St. Onge: Yeah, and like you said, medicine is slow to catch up. I feel like a lot of people have been tracking their health for a long time with these technologies, at least with like steps and you know CGM, and things like that. I mean, those are more integrated with medicine. But can you tell me more about this AI copilot because at the same time, you know, people are tracking their health, but they're also the only ones analyzing that data. And you know, not everyone has access to a doctor that can analyze this data for them. So can you tell me about, you know, how an AI copilot could kind of bridge that gap a little bit. 

Dr. Hyman: What we're seeing already for example, is AI being much better at diagnosing disease than the top positions, they're seeing, you know, med Palmy, in the past national medical boards and getting 90% of the exam, you know, we're seeing currently today AI technology is outperforming traditional doctors. 

So, I don't think it should be let loose, you know, as a sort of independent robotic doctor, but I think I think what's going to happen is that is that individuals will get a model of what's going on with their health and biology in in time, and it'll be tracked over time through repeated inputs and analyses. And that will, that will give them a hierarchical order of the things that are offered imbalanced. And that will allow them to then take the insights gleaned from all the evidence-based literature in the world, because I'm, no matter how much I read, I can't read every scientific paper that was ever published. But I can do that in a few minutes, right. So all that's going to be ingested, it's going to be informed by expert opinion, is going to be informed by all the data, hard data as well that people are getting from their biology, so their actual blood work and their genotype and so forth. And that will create a hierarchical series of recommendations based on what likely probability of different issues are and what the likely recommendations are that are going to optimize their health, the diet, lifestyle, self care, and then what medical care they might need. 

So, we might say, Oh, gee, you have this lipid profile, because we're doing lipid protein Fractionation, which is less than 1% of all festival tests on the United States say, but it's the one that should be done. And we use that with the function health panel. And it identifies, you know, high levels of insulin metabolic risk and, and then, the question is, what should you do? Take a statin, which is what the typical, probably a cardiologist recommends, but it might say, no, no, why don't we try these lifestyle things and repeat in two months? Why don't we try, for example, these supplements and have evidence for them? And why don't we potentially get an AI assisted CT, coronary angiogram, to look at the soft plaque and flame pack or non-low density, non-calcified plaque, which is a much better predictor of your risk. 

I had a patient recently who had horrible cholesterol profiles, terrified he was going to have art attack, we did a heart scan with clearly health, which is basically this diagnostic technology using AI for looking at your angiogram, and his arteries are pretty clean. And he was 65 years old. So, I'm like, Well, no use, you have some genetic protection. And despite all these terrible lipid numbers, you don't need a bunch of drugs.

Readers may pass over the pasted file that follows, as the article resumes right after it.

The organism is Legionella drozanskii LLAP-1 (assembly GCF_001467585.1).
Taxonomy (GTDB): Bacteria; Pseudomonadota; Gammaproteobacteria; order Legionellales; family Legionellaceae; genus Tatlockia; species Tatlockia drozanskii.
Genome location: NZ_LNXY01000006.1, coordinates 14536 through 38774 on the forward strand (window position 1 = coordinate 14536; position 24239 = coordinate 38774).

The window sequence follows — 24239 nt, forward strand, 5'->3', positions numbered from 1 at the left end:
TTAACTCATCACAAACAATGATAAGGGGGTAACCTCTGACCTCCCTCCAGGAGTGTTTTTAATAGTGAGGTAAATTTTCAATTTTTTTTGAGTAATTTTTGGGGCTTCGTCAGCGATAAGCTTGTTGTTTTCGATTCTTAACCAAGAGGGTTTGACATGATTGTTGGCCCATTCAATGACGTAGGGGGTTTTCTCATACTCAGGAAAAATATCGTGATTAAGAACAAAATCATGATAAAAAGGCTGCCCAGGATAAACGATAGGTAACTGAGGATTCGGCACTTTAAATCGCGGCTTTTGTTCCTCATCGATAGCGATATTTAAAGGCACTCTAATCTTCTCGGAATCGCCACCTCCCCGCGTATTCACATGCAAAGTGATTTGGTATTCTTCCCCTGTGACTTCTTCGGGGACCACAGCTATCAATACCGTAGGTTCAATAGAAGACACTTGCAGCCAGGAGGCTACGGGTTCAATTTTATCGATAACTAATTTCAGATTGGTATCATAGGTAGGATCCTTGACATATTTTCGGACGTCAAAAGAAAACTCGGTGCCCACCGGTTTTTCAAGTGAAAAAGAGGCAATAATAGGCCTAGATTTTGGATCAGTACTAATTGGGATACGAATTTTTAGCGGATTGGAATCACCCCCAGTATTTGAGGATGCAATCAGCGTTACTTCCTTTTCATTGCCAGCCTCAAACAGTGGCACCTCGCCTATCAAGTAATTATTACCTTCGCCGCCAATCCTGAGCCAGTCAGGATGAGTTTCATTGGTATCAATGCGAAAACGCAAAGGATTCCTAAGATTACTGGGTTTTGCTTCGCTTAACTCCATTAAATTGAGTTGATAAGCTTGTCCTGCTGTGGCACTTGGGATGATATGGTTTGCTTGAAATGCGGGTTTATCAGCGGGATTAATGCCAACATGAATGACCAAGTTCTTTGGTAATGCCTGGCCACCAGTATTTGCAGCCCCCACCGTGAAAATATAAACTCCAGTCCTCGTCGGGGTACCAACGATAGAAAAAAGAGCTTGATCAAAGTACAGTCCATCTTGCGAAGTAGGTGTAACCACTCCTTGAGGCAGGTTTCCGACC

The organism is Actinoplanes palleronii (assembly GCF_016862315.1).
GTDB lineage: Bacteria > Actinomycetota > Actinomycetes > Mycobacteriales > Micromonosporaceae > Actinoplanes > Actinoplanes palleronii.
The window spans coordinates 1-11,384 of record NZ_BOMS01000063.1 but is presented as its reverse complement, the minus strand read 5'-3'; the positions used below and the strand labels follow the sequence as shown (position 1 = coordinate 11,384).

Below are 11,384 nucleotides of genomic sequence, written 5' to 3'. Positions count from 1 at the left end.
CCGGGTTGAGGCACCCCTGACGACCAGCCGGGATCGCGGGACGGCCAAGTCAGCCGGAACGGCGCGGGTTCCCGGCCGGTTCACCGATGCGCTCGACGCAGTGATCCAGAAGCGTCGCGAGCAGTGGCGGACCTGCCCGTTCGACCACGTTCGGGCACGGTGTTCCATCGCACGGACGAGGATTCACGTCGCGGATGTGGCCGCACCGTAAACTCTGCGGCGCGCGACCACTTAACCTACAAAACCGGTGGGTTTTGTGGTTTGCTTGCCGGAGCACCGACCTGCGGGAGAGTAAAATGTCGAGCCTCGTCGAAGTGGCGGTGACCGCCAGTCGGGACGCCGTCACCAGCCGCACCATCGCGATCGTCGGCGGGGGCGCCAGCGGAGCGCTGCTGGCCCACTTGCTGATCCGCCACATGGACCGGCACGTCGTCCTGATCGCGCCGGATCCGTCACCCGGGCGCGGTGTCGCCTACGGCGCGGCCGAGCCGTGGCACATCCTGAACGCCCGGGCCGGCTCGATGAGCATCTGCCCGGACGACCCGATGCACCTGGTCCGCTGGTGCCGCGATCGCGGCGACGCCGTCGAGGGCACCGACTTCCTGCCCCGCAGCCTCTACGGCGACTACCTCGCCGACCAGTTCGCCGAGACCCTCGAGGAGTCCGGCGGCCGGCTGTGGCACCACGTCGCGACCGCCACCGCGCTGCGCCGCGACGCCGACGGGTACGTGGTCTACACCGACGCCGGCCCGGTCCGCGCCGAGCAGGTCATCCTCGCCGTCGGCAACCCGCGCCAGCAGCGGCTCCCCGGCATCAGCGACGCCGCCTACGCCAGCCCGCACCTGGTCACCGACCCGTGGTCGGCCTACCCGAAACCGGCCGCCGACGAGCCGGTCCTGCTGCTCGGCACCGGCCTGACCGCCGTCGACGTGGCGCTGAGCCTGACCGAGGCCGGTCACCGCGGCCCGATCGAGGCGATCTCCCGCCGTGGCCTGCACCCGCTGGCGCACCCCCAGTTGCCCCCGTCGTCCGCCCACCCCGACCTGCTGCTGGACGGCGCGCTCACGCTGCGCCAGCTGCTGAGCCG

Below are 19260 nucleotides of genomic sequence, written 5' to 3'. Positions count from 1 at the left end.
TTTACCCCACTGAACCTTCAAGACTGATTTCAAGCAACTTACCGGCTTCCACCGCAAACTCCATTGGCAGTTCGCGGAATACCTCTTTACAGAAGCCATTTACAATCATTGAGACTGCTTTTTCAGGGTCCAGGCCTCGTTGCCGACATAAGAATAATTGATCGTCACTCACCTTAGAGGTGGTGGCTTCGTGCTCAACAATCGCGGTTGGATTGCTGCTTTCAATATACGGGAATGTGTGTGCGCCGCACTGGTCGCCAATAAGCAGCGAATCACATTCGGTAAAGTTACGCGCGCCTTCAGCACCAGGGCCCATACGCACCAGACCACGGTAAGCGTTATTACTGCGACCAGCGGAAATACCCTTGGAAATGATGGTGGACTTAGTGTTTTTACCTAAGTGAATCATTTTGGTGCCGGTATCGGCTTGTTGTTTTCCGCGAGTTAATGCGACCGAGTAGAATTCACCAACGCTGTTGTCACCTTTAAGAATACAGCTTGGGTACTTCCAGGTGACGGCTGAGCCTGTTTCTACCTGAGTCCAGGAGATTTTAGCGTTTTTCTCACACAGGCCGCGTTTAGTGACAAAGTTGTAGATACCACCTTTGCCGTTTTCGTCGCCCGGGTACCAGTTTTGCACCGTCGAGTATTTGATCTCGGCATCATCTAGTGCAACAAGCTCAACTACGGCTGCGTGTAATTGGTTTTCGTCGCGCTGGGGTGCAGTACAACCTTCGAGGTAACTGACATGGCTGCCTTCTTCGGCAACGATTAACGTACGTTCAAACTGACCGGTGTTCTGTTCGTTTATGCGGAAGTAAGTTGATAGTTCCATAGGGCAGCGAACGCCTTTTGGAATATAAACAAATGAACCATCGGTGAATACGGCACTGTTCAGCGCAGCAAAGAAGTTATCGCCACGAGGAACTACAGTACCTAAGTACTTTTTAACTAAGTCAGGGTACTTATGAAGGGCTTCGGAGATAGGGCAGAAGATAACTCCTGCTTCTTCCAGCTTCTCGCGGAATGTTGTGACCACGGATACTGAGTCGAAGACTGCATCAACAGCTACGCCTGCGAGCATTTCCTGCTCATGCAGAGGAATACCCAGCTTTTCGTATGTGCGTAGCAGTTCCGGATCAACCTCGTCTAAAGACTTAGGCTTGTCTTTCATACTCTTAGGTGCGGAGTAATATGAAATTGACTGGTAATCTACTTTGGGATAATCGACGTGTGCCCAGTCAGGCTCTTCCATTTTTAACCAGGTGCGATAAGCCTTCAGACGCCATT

So, it's really creating that level of frustration. So that then, you know, the doctors who have achieved what should I do, and actually, the doctor will be able to say, here's, here's all this data that is given to the provider in a coherent way, that provides again, a hierarchical differential diagnosis, and a hierarchical set of interventions that can then be linked to a whole ecosystem of services that help patients change their behavior and lifestyle and understand everything. So I think that the it you know, people are going to be let loose with all this information is going to be highly, rigorously validated through scientific evidence, as well as expert opinion and their own data. And we call no one studies, you know that the highest level of evidence is what we call an n of one study, which is using yourself as your own control. 

So, let's say I'm going to eat vegan diet for 12 weeks to check on my body block bloodwork, and I'm going to eat a omnivore or carnivore diet for 12 weeks and check out my biology. Like that's the best way to actually see and those are not that's not low level of evidence or anecdotes. It's called no one research, the NIH is driving a lot of this effort. So I think I wouldn't be scared about just having all this information and being set loose and being lost and not knowing what to do, because it's going to be very, very much a co pilot for your health. Yeah. Yeah, I mean, as a co pilot, it's not the pilot, right? You and your healthcare provider, but it's the co pilot. This is hey, this check engine light is on Oh, boy, this, this engine is running a little lower fuel here. We didn't put the flaps down here like, right, you need to, you need to know what's going on. I think that's that's, to me, one of the most exciting things that's gonna emerge out of this convergence of technologies that I mentioned earlier.

St. Onge: Yeah, that's an important distinction. It's not the doctor itself. It's the copilot. Okay, so I think what a lot of people hear about these new technologies, they think this sounds really expensive. Do you see these technologies realistically reaching, you know, everyday people and maybe underserved people? How do you see that?